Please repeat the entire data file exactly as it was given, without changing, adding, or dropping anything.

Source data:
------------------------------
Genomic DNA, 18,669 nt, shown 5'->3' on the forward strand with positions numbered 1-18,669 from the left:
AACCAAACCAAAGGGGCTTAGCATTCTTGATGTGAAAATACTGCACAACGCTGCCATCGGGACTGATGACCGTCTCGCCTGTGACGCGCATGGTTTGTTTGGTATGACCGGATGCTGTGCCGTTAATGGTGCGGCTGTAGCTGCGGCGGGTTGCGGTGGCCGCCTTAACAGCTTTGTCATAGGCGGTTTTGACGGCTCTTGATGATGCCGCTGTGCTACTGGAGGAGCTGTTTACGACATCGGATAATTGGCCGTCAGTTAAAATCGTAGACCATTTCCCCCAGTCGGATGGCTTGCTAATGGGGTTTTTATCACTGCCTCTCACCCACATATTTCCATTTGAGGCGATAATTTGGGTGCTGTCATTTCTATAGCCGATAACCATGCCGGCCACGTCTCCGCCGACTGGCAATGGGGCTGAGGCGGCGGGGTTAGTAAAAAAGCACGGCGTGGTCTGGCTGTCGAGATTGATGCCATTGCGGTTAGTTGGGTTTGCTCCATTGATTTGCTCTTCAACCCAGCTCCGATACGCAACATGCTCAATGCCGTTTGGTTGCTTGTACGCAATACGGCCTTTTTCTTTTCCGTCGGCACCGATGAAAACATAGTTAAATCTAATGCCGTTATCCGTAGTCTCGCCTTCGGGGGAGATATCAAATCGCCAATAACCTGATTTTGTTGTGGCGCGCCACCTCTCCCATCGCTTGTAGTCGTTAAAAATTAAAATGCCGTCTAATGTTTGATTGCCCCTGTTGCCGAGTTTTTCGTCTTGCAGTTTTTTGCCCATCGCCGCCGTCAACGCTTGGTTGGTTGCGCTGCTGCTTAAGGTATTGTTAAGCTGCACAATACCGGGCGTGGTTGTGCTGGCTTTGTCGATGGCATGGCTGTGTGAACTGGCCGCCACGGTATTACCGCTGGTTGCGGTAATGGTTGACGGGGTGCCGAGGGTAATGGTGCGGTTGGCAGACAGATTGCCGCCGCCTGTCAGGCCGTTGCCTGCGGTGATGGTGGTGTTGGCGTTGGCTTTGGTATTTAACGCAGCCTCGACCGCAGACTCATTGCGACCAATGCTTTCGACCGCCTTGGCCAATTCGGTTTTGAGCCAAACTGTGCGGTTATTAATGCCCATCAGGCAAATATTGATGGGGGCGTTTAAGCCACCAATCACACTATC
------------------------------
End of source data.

Genomic DNA, 18,669 nt, shown 5'->3' on the forward strand with positions numbered 1-18,669 from the left:
AACCAAACCAAAGGGGCTTAGCATTCTTGATGTGAAAATACTGCACAACGCTGCCATCGGGACTGATGACCGTCTCGCCTGTGACGCGCATGGTTTGTTTGGTATGACCGGATGCTGTGCCGTTAATGGTGCGGCTGTAGCTGCGGCGGGTTGCGGTGGCCGCCTTAACAGCTTTGTCATAGGCGGTTTTGACGGCTCTTGATGATGCCGCTGTGCTACTGGAGGAGCTGTTTACGACATCGGATAATTGGCCGTCAGTTAAAATCGTAGACCATTTCCCCCAGTCGGATGGCTTGCTAATGGGGTTTTTATCACTGCCTCTCACCCACATATTTCCATTTGAGGCGATAATTTGGGTGCTGTCATTTCTATAGCCGATAACCATGCCGGCCACGTCTCCGCCGACTGGCAATGGGGCTGAGGCGGCGGGGTTAGTAAAAAAGCACGGCGTGGTCTGGCTGTCGAGATTGATGCCATTGCGGTTAGTTGGGTTTGCTCCATTGATTTGCTCTTCAACCCAGCTCCGATACGCAACATGCTCAATGCCGTTTGGTTGCTTGTACGCAATACGGCCTTTTTCTTTTCCGTCGGCACCGATGAAAACATAGTTAAATCTAATGCCGTTATCCGTAGTCTCGCCTTCGGGGGAGATATCAAATCGCCAATAACCTGATTTTGTTGTGGCGCGCCACCTCTCCCATCGCTTGTAGTCGTTAAAAATTAAAATGCCGTCTAATGTTTGATTGCCCCTGTTGCCGAGTTTTTCGTCTTGCAGTTTTTTGCCCATCGCCGCCGTCAACGCTTGGTTGGTTGCGCTGCTGCTTAAGGTATTGTTAAGCTGCACAATACCGGGCGTGGTTGTGCTGGCTTTGTCGATGGCATGGCTGTGTGAACTGGCCGCCACGGTATTACCGCTGGTTGCGGTAATGGTTGACGGGGTGCCGAGGGTAATGGTGCGGTTGGCAGACAGATTGCCGCCGCCTGTCAGGCCGTTGCCTGCGGTGATGGTGGTGTTGGCGTTGGCTTTGGTATTTAACGCAGCCTCGACCGCAGACTCATTGCGACCAATGCTTTCGACCGCCTTGGCCAATTCGGTTTTGAGCCAAACTGTGCGGTTATTAATGCCCATCAGGCAAATATTGATGGGGGCGTTTAAGCCACCAATCACACTATC